Many of his clients have said he changed their lives and gave them hope.

Marathon Oil is a great example of how law firms and in-house corporate legal departments can implement formal pro bono efforts that strongly encourage their lawyers to get involved. If you are inspired by Marathon Oil’s pro bono program, the Corporate Counsel Section of the State Bar of Texas has numerous resources to get your corporation plugged into the pro bono community. Corporate Pro Bono (CPBO) is a nationwide resource for legal departments and in-house attorneys interested in doing legal pro bono work. CPBO provides technical assistance, online services, training, surveys, research materials, onsite pro bono clinics, and confidential consultation services to in-house pro bono volunteers—all at no charge. Texas Community Building with Attorney Resources (Texas C-BAR) provides free business law services across Texas to community-based nonprofits developing affordable housing and other much-needed services in low-income communities.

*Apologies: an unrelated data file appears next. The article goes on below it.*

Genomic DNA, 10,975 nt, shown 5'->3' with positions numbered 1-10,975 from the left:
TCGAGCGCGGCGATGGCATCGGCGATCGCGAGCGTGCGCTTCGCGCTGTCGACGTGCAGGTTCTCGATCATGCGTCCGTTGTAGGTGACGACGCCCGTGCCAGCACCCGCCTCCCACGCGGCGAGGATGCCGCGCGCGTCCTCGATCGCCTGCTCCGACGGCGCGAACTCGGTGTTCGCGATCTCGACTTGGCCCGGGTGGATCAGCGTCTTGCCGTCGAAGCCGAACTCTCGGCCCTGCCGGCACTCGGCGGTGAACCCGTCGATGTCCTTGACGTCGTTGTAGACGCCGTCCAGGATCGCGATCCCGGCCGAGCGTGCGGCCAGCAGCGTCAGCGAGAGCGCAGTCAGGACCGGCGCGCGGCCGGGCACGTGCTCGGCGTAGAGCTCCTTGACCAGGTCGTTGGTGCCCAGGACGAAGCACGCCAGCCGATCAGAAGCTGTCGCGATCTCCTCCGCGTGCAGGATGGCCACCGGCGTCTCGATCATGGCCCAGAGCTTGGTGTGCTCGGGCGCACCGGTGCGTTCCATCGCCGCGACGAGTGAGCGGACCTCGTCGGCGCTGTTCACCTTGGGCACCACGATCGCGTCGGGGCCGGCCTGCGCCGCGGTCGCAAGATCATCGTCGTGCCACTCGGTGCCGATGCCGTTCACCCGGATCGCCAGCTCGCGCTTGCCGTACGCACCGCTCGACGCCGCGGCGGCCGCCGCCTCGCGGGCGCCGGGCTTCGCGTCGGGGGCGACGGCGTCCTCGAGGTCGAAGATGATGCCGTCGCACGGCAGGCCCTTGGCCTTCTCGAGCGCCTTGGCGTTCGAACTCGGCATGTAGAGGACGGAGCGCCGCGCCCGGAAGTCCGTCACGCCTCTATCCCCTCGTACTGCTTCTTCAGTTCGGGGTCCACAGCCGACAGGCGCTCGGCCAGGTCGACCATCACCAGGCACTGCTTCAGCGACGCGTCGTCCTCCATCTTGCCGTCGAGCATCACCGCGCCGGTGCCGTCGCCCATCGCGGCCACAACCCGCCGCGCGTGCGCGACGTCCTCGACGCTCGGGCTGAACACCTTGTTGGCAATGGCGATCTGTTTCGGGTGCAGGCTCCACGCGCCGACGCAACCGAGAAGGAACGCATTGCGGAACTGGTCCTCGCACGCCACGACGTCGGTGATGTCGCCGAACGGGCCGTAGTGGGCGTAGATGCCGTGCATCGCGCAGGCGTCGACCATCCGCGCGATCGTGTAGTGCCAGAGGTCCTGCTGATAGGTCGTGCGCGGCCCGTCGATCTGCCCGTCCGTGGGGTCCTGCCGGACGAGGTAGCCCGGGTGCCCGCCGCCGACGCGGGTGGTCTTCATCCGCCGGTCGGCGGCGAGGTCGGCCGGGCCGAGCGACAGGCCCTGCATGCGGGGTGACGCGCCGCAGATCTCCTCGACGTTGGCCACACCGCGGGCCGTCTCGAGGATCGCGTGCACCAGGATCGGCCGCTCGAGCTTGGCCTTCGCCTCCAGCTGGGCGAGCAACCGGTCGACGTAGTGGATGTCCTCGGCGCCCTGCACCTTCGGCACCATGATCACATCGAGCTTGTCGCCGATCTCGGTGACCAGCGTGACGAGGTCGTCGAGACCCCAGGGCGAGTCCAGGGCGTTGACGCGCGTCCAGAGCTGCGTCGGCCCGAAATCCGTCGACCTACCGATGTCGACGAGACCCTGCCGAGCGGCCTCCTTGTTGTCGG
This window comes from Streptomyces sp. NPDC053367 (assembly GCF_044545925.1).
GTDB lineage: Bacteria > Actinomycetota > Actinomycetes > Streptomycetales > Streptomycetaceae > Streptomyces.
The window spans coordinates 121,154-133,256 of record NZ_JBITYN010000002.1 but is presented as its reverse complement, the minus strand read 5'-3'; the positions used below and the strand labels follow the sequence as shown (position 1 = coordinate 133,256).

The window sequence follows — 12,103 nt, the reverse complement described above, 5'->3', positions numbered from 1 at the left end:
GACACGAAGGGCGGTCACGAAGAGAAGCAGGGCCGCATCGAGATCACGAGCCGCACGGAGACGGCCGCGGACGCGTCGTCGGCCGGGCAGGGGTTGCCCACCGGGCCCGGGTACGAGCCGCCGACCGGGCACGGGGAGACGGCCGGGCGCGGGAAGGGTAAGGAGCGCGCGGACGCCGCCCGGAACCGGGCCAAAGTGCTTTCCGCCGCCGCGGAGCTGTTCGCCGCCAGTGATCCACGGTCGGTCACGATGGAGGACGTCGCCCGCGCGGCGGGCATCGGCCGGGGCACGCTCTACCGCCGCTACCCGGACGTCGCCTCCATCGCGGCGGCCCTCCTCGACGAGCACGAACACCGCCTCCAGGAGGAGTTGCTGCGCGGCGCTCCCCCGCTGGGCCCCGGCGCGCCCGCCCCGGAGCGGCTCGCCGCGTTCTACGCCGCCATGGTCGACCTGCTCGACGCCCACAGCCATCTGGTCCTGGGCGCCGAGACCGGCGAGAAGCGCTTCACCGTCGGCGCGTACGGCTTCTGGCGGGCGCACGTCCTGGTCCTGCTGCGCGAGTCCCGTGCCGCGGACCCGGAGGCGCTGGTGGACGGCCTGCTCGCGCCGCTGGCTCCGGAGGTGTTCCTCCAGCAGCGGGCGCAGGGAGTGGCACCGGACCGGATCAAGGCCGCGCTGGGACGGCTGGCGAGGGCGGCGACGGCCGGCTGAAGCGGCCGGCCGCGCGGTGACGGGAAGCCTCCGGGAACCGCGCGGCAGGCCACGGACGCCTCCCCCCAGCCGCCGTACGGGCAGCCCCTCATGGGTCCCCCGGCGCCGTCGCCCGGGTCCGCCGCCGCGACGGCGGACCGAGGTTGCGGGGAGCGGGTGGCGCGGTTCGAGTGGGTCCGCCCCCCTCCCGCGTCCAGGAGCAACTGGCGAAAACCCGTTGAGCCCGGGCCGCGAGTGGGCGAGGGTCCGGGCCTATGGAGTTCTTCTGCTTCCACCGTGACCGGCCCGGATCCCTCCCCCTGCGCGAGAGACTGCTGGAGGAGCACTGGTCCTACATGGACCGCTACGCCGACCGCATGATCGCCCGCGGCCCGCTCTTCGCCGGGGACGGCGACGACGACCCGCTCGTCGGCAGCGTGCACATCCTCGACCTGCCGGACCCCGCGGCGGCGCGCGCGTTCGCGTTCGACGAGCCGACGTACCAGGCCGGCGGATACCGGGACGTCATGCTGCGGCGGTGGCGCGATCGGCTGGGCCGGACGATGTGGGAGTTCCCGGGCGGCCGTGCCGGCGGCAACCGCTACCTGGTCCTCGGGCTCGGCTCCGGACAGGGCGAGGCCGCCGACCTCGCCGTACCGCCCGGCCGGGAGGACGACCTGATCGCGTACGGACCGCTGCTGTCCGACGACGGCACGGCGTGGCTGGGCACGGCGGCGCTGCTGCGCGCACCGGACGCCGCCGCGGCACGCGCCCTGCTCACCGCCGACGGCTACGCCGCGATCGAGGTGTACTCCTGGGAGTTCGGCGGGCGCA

Show You Care: If you are retired, an inactive attorney, or licensed in another state, and you are inspired by Horstman’s pro bono service, please contact the State Bar of Texas Legal Access Division to participate in the Emeritus Program. And now pro bono attorneys do not have to be bilingual to assist limited English proficient or deaf clients. The State Bar’s Language Access Fund makes interpreter and translator services available to you for pro bono cases.

Contact the Legal Access Division at (800) 204-2222, ext. 1855, or probono@texasbar.com.